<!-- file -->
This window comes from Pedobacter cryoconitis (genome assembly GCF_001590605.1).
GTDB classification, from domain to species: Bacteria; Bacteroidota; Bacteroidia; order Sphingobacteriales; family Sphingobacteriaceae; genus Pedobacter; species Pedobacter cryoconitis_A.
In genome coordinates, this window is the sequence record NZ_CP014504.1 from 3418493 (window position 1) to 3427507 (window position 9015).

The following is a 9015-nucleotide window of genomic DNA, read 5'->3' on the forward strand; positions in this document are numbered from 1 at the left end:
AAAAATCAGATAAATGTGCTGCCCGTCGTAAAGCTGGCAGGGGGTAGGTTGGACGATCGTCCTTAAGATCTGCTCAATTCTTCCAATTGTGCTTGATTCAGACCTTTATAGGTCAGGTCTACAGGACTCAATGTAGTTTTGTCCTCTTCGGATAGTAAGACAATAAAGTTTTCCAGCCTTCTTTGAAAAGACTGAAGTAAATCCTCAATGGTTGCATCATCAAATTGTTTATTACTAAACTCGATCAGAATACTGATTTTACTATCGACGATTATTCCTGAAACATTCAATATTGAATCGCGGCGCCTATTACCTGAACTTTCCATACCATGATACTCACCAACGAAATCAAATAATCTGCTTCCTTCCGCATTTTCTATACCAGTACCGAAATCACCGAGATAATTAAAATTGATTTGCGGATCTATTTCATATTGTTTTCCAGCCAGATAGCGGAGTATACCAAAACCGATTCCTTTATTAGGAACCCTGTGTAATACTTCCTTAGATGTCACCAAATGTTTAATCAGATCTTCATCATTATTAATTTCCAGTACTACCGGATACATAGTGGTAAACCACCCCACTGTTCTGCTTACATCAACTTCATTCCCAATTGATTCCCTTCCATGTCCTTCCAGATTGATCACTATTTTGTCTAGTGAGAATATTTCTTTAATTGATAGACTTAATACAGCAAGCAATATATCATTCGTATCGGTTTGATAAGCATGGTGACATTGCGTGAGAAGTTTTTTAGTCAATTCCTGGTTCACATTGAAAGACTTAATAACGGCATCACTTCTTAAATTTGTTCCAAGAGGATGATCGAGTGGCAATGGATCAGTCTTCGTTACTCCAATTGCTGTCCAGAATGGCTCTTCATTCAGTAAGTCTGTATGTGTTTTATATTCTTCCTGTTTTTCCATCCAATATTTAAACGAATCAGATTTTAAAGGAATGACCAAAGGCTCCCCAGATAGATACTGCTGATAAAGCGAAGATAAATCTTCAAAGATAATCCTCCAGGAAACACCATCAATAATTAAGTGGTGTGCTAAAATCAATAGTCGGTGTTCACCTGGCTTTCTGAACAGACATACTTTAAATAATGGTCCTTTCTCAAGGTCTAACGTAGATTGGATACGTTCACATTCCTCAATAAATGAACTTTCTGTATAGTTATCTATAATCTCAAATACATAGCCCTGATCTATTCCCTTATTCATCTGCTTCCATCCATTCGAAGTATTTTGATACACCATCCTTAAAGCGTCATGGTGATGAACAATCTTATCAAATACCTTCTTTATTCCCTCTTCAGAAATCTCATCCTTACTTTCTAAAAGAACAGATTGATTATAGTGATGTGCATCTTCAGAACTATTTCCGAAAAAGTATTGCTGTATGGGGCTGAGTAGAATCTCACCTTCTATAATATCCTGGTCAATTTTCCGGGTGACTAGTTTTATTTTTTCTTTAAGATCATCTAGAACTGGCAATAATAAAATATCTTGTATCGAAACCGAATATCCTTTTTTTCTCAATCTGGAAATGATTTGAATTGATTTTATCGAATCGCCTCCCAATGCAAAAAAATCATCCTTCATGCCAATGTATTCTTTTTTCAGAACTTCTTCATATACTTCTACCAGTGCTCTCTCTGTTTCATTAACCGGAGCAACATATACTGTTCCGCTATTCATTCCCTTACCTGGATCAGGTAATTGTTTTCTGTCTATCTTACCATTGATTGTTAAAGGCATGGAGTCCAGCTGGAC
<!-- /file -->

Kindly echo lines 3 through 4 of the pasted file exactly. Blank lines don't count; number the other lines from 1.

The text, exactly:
In genome coordinates, this window is the sequence record NZ_CP014504.1 from 3418493 (window position 1) to 3427507 (window position 9015).

The following is a 9015-nucleotide window of genomic DNA, read 5'->3' on the forward strand; positions in this document are numbered from 1 at the left end: